Biking Across America, Iona College Junior Helps Raise Over $175,000 for People with Disabilities
Trek from San Francisco to Washington, D.C., teaches that “anything is possible with a glimmer of hope”
Aidan Connolly initially doubted what he and his fraternity brothers could accomplish by biking across the United States to raise money for people with disabilities. Yet the possibilities dawned on the Iona junior as he embarked on a trek from San Francisco to Washington, D.C., as part of the Journey of Hope—The Ability Experience. After sharing meals and good times with people with disabilities across the country, he now understands that the 62-day journey is about more than the $175,000 he and his 25 teammates have raised so far.
“This is way, way bigger than just me. We’re cycling because we’re trying to bring hope and celebrate the abilities of all people,” said Connolly, 20, who is pursuing a dual degree in economics and business administration in entrepreneurship.
Connolly, a Yonkers native, learned about Journey of Hope through his fraternity, Pi Kappa Phi, which launched the ride in 1988 as a philanthropic initiative. The Journey of Hope’s goal is to establish volunteer relationships with facilities that serve people with disabilities.
Connolly and his fraternity brothers from throughout the U.S. expect to arrive in Washington, D.C., on August 14 via two routes. Connolly is on the northern route. He typically rides all day, stopping at centers that host him and his brothers for overnight visits. Collectively, the riders on the north and south routes have raised nearly $350,000.
While at the hosting sites, the bicyclists participate in activities with people with disabilities from the local communities; often there are parties at the friendship visits.
“At one of our first visits we had participants waiting for us at an Elks Lodge. We do dance parties, bring a smile to someone’s face, and create a memory. Sometimes we play games with them or dine together,” said Connolly during a rest stop in Grand Island, Nebraska.
Along the way, Connolly has learned lessons about biking and his body’s limits. He got food poisoning in Colorado and viral tonsilitis, both unusual ailments for the Journey of Hope crews.
“Cycling on flat ground in New York didn’t prepare me to climb mountains like the Rockies,” he said of the first third of his journey.
Connolly also learned about the transformative power that every individual possesses – a lesson at the core of Iona’s mission of service, faith and opportunity.
“One person can make a difference,” he said. “Life is really too short to take things for granted, to complain. You should really try to stay positive and count your blessings every day because you never know what tomorrow will bring.”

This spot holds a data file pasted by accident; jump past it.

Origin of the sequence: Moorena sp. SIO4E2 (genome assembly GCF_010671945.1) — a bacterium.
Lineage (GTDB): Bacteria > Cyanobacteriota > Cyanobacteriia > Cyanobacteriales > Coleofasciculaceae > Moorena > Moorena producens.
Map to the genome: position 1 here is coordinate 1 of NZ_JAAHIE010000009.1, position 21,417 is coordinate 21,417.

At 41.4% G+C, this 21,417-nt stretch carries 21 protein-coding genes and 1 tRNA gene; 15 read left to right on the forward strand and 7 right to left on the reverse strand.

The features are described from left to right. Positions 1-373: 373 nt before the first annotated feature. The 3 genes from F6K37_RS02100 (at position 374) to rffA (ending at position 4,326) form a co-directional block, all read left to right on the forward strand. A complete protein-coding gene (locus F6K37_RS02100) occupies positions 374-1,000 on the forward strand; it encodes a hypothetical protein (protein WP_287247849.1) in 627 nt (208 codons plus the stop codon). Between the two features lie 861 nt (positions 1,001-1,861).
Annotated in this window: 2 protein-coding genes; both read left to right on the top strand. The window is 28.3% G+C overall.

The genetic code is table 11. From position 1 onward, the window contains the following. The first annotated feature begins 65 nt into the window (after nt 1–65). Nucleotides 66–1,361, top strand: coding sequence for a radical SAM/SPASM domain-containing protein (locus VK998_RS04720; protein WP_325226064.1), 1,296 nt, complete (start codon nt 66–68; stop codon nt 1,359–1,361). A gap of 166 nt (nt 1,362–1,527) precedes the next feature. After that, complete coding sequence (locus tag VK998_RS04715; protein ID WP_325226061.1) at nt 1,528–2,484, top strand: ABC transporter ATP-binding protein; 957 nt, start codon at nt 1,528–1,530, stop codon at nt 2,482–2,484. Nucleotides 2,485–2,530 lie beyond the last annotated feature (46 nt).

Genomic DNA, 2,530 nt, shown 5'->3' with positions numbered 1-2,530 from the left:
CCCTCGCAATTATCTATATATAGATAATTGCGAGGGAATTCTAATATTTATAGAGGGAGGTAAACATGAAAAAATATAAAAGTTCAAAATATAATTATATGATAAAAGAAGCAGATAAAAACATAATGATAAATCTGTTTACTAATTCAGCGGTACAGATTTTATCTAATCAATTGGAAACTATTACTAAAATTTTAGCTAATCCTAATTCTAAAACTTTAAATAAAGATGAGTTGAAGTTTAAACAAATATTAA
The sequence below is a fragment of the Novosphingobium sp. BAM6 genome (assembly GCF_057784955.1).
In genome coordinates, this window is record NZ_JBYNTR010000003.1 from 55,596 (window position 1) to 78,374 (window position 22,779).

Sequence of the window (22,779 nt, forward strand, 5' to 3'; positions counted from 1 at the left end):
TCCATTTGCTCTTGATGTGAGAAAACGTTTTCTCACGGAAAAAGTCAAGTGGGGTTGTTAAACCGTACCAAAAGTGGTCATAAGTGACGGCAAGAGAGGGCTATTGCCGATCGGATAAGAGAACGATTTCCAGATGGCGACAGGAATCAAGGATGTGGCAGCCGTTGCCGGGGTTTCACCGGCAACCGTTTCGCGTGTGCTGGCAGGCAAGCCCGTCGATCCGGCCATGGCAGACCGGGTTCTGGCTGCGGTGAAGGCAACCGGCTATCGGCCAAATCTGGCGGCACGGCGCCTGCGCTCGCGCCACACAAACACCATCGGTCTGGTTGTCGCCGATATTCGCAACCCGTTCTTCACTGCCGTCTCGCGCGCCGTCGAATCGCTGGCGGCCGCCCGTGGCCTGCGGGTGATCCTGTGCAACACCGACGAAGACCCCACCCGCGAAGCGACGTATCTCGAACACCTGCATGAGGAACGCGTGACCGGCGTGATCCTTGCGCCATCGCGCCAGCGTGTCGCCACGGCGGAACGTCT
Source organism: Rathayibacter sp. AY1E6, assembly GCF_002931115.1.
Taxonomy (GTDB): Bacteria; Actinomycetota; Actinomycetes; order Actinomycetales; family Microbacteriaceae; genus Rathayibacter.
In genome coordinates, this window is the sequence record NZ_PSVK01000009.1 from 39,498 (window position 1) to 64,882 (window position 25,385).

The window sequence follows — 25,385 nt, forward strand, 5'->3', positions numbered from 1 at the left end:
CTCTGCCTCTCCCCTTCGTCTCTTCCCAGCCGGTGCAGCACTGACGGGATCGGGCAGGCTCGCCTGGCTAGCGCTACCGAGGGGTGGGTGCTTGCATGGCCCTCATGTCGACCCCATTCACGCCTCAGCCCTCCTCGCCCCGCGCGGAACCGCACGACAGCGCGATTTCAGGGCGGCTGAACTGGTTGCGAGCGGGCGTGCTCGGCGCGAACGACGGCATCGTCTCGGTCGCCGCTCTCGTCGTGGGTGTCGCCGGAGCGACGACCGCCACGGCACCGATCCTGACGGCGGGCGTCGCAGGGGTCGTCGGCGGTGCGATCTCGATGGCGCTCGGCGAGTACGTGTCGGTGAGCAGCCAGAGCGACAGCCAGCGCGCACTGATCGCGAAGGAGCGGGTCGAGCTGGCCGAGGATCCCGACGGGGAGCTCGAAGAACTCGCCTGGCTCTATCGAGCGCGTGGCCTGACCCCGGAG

Once in the District of Columbia, Connolly will take a long break from biking, but he’s not giving up long-distance adventures.
“Moving forward, I know that I and a lot of the guys here are thinking of riding our bikes across Japan or across Europe and continuing our efforts to raise money and awareness for people with disabilities and to celebrate people of all abilities,” he said. “This trip has truly taught me that anything is possible with a glimmer of hope.”
Founded in 1940, Iona University is a master's-granting private, Catholic, coeducational institution of learning in the tradition of the Edmund Rice Christian Brothers. Iona's 45-acre New Rochelle campus and 28-acre Bronxville campus are just 20 miles north of Midtown Manhattan. With a total enrollment of nearly 4,000 students and an alumni base of over 50,000 around the world, Iona is a diverse community of learners and scholars dedicated to academic excellence and the values of justice, peace and service. Iona is highly accredited, offering undergraduate degrees in liberal arts, science, and business administration, as well as Master of Arts, Master of Science and Master of Business Administration degrees and numerous advanced certificate programs. Iona’s LaPenta School of Business is accredited by AACSB International, a prestigious recognition awarded to just five percent of business schools worldwide. The Princeton Review recognized Iona’s on-campus MBA program as a “Best Business School for 2021.” Iona University also recently launched a new, fully online MBA program for even greater flexibility. In July 2021, Iona University and NewYork-Presbyterian announced the establishment of the NewYork-Presbyterian Iona School of Health Sciences, to be principally located on the University’s new campus in Bronxville, N.Y. Supported by a $20 million gift from NewYork-Presbyterian, the NewYork-Presbyterian Iona School of Health Sciences offers a new vision for collaborative health care education, modern workforce development, and community care. On July 1, 2022, Iona officially changed its status from College to University, reflecting the growth of its academic programs and the prestige of an Iona education.